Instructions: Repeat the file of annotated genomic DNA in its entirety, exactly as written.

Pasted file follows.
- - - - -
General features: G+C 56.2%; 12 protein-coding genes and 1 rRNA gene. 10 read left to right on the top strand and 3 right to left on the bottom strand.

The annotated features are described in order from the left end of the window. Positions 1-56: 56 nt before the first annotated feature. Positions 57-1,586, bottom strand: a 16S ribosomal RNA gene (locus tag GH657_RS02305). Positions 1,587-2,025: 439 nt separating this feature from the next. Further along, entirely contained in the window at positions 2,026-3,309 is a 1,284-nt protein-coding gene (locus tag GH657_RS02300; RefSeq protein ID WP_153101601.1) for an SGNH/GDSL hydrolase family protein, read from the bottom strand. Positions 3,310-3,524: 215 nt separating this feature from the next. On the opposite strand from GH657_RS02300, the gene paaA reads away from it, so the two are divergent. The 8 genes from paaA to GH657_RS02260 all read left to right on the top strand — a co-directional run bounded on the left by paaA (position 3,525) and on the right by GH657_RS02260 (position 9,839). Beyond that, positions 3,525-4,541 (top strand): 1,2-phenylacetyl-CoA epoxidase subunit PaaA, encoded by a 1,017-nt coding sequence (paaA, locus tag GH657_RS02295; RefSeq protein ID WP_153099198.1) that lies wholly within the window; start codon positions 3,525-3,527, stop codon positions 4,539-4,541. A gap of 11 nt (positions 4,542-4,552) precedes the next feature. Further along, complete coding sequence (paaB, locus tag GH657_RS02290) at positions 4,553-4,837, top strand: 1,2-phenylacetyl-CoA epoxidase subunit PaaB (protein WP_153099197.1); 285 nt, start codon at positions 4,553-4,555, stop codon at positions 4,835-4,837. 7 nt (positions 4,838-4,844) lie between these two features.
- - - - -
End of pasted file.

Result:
General features: G+C 56.2%; 12 protein-coding genes and 1 rRNA gene. 10 read left to right on the top strand and 3 right to left on the bottom strand.

The annotated features are described in order from the left end of the window. Positions 1-56: 56 nt before the first annotated feature. Positions 57-1,586, bottom strand: a 16S ribosomal RNA gene (locus tag GH657_RS02305). Positions 1,587-2,025: 439 nt separating this feature from the next. Further along, entirely contained in the window at positions 2,026-3,309 is a 1,284-nt protein-coding gene (locus tag GH657_RS02300; RefSeq protein ID WP_153101601.1) for an SGNH/GDSL hydrolase family protein, read from the bottom strand. Positions 3,310-3,524: 215 nt separating this feature from the next. On the opposite strand from GH657_RS02300, the gene paaA reads away from it, so the two are divergent. The 8 genes from paaA to GH657_RS02260 all read left to right on the top strand — a co-directional run bounded on the left by paaA (position 3,525) and on the right by GH657_RS02260 (position 9,839). Beyond that, positions 3,525-4,541 (top strand): 1,2-phenylacetyl-CoA epoxidase subunit PaaA, encoded by a 1,017-nt coding sequence (paaA, locus tag GH657_RS02295; RefSeq protein ID WP_153099198.1) that lies wholly within the window; start codon positions 3,525-3,527, stop codon positions 4,539-4,541. A gap of 11 nt (positions 4,542-4,552) precedes the next feature. Further along, complete coding sequence (paaB, locus tag GH657_RS02290) at positions 4,553-4,837, top strand: 1,2-phenylacetyl-CoA epoxidase subunit PaaB (protein WP_153099197.1); 285 nt, start codon at positions 4,553-4,555, stop codon at positions 4,835-4,837. 7 nt (positions 4,838-4,844) lie between these two features.